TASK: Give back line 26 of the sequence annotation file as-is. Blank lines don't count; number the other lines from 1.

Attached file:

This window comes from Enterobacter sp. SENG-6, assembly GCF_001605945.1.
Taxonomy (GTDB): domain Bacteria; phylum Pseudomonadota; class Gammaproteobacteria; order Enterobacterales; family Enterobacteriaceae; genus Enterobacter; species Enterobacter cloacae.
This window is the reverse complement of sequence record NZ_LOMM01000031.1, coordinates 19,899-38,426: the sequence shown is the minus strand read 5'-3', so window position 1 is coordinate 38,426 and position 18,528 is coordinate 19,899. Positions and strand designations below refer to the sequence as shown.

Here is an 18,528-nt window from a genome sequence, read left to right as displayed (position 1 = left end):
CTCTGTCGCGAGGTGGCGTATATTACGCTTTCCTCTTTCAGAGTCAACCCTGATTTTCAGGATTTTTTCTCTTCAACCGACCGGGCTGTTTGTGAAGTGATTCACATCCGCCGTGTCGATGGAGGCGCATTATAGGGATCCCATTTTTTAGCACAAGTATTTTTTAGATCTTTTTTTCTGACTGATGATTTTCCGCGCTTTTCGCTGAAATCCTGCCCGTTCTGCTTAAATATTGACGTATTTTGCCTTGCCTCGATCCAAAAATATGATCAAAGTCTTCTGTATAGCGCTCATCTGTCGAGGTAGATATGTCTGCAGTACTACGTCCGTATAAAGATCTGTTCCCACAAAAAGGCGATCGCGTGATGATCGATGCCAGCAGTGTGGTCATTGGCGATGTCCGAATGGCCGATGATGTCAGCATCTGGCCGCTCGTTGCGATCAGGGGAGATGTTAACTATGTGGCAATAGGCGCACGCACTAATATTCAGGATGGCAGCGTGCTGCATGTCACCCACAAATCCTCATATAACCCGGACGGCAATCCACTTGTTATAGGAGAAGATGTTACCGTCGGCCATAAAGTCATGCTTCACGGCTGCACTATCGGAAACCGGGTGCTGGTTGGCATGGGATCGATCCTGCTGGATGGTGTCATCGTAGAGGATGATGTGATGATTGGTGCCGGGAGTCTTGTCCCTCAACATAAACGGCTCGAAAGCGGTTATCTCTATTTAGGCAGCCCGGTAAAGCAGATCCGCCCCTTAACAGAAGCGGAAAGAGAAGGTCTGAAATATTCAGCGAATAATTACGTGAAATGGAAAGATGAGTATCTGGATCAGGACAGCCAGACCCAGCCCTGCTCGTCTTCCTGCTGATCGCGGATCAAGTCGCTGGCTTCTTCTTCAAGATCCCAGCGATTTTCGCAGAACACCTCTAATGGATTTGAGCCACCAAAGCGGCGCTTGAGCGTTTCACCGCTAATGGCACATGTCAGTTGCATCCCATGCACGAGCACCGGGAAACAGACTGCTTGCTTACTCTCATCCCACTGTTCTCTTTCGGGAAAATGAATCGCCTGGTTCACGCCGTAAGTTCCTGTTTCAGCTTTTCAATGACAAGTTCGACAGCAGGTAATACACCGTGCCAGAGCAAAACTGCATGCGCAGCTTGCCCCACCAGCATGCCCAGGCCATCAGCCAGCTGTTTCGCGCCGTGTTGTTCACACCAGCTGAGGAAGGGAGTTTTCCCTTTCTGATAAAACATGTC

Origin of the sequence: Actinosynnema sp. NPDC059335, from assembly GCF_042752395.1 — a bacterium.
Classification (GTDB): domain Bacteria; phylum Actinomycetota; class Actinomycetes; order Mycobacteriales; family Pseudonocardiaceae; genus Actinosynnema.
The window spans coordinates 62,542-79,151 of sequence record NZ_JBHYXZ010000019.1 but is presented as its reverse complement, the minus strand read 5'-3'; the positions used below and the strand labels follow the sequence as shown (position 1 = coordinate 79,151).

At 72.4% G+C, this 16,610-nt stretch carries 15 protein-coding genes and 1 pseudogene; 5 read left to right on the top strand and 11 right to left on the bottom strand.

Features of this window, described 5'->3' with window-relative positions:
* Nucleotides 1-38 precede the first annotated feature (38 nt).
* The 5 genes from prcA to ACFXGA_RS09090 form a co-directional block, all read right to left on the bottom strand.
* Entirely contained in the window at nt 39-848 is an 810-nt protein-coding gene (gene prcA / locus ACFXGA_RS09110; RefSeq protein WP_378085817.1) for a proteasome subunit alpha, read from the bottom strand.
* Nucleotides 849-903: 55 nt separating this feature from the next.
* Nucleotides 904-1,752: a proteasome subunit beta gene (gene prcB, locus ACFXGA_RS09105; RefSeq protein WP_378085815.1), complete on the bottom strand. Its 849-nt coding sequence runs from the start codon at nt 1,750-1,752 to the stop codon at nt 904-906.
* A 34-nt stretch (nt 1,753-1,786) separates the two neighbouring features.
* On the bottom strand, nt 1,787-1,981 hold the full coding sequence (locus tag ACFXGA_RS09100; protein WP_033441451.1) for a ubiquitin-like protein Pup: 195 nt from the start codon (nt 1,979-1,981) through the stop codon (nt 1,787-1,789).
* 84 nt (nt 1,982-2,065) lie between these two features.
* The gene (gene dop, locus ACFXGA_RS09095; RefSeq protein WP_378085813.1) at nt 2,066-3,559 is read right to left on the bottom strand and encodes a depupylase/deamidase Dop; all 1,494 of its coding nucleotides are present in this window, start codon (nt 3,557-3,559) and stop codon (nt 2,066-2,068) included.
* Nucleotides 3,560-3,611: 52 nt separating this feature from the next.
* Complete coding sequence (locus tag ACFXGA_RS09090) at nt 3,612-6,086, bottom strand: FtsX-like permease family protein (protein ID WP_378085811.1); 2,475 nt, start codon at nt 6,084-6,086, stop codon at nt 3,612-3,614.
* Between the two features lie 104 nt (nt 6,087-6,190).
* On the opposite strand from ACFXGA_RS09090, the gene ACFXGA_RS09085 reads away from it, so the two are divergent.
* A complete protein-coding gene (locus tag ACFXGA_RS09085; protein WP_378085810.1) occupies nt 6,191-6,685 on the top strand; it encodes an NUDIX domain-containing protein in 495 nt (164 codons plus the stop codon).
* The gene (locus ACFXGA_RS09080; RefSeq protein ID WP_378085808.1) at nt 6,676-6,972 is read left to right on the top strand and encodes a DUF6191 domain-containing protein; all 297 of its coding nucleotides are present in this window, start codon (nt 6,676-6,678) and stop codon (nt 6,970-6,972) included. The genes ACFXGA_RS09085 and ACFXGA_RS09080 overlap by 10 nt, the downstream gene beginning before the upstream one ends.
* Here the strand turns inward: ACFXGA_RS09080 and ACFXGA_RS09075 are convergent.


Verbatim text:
* Here the strand turns inward: ACFXGA_RS09080 and ACFXGA_RS09075 are convergent.